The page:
An Overview of my Classroom

Addressing Behavior

  1. ClassDojo is an online behavior management system intended to foster positive student behaviors and classroom culture.
  2. When I am upset at how students are behaving, make this known. Do not result to simply yelling, but instead, be stern and sincere. Have a conversation with the students on what they did wrong and how that made me feel. Ask them “What can we do better in the future?” This allows students to understand what they did wrong and how they can fix it.

Classroom Rules

At the beginning of the year, have the students come up with classroom rules together. This holds students responsible for their own ideas. Once the rules are written on a paper to display, have students sign it at the bottom.

Distract the Distracter

Ask the off-task student a question about the content. This question must be easy enough for the student to answer to avoid embarrassment. If I am unsure of an easy question to ask, ask the student to read something aloud to the class such as information on the board or a question on a worksheet.

Keeping Track of Time

Use a timer as students are doing their work and during transitions in order to ensure all lessons are covered.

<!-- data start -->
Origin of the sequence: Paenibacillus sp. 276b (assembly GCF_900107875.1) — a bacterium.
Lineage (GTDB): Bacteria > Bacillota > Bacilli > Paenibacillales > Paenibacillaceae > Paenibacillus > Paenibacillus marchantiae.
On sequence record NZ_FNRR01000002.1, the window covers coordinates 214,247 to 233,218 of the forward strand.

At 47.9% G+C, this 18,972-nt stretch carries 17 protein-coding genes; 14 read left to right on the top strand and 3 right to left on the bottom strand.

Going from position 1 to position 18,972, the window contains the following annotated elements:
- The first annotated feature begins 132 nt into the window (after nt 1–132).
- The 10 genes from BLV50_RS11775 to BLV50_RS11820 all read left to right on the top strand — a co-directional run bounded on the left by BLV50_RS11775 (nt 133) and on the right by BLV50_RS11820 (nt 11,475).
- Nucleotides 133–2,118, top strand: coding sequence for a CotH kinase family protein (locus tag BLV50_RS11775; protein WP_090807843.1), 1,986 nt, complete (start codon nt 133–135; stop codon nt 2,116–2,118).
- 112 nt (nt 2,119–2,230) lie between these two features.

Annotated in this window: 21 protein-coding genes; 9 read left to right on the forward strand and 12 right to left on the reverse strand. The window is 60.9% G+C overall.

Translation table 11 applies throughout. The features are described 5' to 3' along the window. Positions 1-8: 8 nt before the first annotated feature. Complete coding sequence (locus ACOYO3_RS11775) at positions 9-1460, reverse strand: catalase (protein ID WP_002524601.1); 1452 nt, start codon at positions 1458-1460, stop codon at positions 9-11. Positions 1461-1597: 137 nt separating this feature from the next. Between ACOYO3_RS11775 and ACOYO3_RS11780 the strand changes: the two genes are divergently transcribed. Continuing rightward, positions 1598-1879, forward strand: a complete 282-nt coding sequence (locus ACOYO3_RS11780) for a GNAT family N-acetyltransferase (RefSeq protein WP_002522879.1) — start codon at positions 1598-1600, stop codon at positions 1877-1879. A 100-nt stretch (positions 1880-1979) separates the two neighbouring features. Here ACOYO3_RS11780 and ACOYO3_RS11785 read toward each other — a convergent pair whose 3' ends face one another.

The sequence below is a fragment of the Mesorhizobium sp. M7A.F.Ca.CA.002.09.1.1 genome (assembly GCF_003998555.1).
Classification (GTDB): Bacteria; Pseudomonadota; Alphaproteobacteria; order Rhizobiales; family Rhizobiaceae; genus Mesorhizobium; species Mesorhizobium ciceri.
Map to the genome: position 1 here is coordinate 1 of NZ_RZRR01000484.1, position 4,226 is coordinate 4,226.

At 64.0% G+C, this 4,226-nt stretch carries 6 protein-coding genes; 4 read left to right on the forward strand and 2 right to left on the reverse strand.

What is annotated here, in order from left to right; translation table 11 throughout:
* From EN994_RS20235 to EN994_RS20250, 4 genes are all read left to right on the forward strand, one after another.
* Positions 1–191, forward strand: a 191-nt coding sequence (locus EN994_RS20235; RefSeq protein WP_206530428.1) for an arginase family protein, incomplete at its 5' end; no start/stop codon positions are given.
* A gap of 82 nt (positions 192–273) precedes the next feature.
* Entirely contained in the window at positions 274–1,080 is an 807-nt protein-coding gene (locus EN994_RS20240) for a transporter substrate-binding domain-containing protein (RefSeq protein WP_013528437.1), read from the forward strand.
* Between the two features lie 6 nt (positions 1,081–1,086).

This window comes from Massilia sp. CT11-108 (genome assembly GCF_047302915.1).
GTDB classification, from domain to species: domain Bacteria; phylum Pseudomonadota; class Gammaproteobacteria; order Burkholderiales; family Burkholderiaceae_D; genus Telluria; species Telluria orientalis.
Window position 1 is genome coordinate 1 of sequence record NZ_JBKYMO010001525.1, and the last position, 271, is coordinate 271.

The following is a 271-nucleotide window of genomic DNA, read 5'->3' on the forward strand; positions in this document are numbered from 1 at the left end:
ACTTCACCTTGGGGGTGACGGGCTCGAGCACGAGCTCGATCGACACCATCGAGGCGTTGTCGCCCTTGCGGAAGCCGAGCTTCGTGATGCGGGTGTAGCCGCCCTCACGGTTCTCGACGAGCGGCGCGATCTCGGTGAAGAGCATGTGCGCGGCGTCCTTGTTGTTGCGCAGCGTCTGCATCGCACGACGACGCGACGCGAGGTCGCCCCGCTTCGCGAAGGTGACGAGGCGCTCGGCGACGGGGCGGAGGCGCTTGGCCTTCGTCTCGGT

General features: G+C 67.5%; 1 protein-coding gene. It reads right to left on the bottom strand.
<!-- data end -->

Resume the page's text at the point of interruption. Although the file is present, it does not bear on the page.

Marble Jar

Use a marble jar as a form of positive reinforcement. When the marble jar is filled, the students get a reward.

Helping Students Concentrate/Quiet Down

When noticing students are having a difficult time concentrating or keeping the noise level down, quiet them down and do a breathing exercise to get them back on track.

After Lunch Cool Down

Since students have a lot of energy during recess and lunch time, put on calming music for two to three minutes after students come back to class. Students will put their heads down and close their eyes to calm them down before getting to work again.

Growth Mindset

Students who demonstrate a growth mindset believe their abilities develop over time, tend to seek out opportunities to gain new knowledge, and do not typically shy away from challenges. Praising students for hard work, rather than intelligence, will help to foster confidence that anything can be learned with the right amount of effort. Help students focus on and value the process of learning. Example activities include:


  • Sorting fixed and growth mindset statements
  • Discussing the power of “yet”
  • Changing fixed mindset statements to growth mindset statements
  • Having students list their goals and provide steps for how they will achieve those goals
  • Making a growth mindset action plan where students specify what did not work out for them, identify what they did, share how that made them feel and what they learned, decide on new strategies to try, and express how they feel now.
  • Discuss why it is important to have a growth mindset
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